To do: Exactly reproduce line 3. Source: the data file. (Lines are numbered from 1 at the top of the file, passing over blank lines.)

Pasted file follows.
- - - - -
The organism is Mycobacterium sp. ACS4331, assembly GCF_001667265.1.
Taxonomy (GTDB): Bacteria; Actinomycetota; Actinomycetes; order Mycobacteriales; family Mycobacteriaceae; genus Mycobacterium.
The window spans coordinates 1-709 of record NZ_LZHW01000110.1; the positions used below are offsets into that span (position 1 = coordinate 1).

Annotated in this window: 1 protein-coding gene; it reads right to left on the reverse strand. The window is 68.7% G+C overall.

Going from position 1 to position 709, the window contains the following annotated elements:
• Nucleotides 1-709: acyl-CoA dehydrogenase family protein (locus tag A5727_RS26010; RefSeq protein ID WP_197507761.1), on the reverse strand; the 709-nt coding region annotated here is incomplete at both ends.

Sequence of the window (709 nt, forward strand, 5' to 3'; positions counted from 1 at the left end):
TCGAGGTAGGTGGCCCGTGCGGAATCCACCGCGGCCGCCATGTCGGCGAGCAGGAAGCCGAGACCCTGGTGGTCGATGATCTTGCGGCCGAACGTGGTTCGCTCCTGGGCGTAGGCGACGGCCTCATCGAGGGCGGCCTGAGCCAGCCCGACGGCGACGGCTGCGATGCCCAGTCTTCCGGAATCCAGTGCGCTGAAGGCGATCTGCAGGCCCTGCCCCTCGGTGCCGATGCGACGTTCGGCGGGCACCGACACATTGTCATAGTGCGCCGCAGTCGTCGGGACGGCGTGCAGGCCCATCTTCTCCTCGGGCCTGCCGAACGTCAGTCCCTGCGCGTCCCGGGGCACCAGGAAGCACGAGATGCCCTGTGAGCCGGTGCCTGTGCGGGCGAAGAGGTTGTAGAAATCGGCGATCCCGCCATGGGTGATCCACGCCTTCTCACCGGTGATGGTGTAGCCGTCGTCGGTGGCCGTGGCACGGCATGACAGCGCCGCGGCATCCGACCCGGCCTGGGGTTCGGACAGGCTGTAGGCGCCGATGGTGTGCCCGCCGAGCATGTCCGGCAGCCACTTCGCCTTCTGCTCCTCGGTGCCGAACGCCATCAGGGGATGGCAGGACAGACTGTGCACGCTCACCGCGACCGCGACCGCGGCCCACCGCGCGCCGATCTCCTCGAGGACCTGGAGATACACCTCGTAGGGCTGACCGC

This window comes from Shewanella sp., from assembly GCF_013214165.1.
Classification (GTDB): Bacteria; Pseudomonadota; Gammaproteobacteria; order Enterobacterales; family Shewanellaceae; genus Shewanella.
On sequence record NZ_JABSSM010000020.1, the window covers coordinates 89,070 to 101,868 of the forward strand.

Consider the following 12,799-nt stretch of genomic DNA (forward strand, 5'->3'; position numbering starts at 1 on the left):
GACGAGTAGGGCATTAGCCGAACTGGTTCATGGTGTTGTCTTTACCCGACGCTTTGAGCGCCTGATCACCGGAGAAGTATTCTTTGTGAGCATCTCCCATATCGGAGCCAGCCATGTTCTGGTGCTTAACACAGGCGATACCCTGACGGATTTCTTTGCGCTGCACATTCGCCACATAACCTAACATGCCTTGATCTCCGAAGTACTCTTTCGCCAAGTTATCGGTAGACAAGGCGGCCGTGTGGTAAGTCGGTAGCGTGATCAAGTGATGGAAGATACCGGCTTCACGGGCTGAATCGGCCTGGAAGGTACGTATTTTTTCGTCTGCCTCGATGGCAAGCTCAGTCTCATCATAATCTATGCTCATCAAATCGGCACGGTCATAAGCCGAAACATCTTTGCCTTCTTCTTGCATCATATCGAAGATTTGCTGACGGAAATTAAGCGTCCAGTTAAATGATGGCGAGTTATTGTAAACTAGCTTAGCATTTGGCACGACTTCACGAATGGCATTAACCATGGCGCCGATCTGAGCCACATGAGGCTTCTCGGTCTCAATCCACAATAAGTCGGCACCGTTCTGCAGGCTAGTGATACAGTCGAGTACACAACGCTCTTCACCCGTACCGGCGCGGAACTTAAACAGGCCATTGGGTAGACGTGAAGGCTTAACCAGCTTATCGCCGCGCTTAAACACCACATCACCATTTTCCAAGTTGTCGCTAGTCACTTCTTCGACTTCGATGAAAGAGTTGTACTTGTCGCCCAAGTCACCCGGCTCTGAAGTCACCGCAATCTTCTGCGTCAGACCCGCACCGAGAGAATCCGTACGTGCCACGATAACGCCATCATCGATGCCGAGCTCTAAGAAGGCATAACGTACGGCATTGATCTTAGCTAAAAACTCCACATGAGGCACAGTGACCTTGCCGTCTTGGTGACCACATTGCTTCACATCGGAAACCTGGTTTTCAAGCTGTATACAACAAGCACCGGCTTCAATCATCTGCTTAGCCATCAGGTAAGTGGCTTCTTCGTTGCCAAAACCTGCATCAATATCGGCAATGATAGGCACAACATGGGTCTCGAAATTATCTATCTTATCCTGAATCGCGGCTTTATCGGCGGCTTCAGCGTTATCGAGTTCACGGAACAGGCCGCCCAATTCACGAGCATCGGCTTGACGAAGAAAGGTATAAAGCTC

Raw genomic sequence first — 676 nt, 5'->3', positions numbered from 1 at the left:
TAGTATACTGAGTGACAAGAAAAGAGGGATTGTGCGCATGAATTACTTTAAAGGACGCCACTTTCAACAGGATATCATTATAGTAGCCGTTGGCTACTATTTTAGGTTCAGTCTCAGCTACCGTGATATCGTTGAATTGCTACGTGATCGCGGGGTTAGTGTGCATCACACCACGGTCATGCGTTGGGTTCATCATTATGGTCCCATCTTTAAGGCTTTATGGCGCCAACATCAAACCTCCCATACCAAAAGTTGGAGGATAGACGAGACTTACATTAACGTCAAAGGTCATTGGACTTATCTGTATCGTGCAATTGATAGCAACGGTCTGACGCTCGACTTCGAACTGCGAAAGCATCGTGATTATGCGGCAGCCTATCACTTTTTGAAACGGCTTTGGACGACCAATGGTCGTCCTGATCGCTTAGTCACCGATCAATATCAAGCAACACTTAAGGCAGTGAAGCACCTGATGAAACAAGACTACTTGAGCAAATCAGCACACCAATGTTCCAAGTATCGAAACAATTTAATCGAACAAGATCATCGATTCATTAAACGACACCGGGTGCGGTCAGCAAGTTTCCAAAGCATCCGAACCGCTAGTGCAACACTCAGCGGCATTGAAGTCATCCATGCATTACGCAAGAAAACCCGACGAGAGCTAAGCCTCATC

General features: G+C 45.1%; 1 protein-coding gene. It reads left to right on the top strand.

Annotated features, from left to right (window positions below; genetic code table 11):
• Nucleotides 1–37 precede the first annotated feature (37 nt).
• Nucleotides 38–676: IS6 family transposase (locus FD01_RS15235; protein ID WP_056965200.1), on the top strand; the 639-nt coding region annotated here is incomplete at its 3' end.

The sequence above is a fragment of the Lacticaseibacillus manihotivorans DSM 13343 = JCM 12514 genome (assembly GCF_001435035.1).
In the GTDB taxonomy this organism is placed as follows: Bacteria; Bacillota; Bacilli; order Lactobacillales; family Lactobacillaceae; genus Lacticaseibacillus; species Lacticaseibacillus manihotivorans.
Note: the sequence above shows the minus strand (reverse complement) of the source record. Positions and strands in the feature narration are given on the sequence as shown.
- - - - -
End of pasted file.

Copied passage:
The window spans coordinates 1-709 of record NZ_LZHW01000110.1; the positions used below are offsets into that span (position 1 = coordinate 1).